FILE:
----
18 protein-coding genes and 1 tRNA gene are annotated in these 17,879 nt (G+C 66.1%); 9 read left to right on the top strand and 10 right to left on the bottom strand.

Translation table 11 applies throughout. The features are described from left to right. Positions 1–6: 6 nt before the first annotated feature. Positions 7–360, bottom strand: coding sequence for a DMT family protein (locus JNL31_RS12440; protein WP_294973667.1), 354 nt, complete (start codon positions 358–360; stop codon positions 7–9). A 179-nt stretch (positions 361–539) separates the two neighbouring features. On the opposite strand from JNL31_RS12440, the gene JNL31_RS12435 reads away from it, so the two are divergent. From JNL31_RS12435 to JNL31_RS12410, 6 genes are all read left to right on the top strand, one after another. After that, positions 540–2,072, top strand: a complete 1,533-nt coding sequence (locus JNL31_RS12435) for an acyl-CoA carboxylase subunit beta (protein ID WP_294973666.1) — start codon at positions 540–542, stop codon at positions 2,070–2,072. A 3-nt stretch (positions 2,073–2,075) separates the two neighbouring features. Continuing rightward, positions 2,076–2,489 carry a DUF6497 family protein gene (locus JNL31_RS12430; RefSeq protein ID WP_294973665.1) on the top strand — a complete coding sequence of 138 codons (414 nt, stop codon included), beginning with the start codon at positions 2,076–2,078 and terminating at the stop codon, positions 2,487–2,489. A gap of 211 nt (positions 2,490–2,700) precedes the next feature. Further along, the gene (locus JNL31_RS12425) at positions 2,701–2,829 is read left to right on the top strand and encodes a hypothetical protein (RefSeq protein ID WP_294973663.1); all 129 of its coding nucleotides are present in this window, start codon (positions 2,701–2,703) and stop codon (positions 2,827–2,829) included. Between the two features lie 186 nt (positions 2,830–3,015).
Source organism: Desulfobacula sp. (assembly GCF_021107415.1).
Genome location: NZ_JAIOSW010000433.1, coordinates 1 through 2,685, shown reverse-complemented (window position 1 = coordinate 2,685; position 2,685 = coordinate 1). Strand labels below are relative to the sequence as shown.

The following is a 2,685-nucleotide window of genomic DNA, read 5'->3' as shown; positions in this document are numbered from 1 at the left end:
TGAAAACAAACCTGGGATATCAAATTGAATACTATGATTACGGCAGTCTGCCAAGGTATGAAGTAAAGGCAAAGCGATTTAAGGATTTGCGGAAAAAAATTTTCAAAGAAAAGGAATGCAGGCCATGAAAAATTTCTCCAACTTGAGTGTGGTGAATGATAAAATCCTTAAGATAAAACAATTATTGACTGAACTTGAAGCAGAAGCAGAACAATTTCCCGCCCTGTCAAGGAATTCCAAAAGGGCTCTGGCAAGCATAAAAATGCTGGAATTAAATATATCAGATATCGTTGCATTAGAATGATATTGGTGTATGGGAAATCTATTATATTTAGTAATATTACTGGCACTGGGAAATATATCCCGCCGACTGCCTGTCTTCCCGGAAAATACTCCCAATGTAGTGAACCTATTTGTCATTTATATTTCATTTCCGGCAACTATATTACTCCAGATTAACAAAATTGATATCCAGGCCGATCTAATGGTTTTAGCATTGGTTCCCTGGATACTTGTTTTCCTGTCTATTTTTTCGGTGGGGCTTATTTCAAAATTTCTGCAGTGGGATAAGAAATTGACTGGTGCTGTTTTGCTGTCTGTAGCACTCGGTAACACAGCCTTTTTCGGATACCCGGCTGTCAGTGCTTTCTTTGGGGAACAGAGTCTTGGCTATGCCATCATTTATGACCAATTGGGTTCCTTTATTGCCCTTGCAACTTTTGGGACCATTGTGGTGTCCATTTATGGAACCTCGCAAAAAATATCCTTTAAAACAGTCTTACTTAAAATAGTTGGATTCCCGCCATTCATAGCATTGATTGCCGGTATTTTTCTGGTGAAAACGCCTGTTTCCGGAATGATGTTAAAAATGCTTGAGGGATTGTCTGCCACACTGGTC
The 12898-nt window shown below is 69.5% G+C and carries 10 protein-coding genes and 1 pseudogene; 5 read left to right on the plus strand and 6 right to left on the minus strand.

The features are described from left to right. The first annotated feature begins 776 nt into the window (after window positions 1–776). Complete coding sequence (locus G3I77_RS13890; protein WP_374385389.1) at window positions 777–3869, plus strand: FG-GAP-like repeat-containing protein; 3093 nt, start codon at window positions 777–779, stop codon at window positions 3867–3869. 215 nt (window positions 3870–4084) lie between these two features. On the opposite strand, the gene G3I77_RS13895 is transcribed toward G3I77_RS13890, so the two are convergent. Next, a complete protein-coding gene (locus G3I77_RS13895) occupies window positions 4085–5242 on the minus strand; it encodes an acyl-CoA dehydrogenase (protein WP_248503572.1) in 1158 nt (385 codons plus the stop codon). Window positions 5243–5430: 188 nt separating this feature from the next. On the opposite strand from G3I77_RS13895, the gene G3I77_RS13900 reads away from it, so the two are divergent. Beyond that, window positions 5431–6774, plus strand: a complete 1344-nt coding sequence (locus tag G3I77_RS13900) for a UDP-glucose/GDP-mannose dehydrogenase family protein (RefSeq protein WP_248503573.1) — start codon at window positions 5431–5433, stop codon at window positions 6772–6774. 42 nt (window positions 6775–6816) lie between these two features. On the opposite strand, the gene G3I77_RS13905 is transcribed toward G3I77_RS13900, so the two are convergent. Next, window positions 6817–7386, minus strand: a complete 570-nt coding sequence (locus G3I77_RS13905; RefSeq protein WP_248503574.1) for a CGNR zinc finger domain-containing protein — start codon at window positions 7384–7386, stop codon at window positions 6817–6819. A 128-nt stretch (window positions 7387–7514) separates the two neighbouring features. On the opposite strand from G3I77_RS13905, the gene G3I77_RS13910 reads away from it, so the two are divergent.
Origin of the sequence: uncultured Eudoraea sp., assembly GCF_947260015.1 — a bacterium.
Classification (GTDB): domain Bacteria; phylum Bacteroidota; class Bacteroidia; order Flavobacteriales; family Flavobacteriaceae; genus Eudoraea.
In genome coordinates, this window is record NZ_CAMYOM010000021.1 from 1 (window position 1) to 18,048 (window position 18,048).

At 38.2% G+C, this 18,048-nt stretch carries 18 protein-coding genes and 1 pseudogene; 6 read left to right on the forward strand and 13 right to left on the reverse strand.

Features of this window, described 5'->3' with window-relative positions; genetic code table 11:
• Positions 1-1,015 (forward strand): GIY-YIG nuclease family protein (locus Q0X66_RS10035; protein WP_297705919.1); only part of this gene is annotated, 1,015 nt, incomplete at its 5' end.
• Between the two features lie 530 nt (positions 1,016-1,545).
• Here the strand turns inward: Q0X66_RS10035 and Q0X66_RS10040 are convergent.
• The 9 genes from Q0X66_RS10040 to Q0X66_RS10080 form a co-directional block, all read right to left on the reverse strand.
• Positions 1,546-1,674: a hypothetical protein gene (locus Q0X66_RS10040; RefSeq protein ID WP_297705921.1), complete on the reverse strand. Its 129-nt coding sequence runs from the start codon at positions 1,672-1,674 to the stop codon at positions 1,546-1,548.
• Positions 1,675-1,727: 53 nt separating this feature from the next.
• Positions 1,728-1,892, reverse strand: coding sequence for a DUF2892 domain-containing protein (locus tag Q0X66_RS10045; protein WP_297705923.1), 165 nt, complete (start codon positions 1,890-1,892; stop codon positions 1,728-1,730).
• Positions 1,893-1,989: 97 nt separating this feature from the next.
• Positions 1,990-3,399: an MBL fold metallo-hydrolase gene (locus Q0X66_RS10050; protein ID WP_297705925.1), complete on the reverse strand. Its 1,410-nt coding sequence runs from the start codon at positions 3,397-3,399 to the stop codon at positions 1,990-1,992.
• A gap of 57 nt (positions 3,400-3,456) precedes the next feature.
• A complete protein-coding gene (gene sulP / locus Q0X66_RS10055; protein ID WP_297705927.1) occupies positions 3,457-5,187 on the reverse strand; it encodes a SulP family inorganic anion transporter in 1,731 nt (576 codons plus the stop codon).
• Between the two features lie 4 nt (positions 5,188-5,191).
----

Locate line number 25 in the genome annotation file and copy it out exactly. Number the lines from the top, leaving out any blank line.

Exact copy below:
• Between the two features lie 4 nt (positions 5,188-5,191).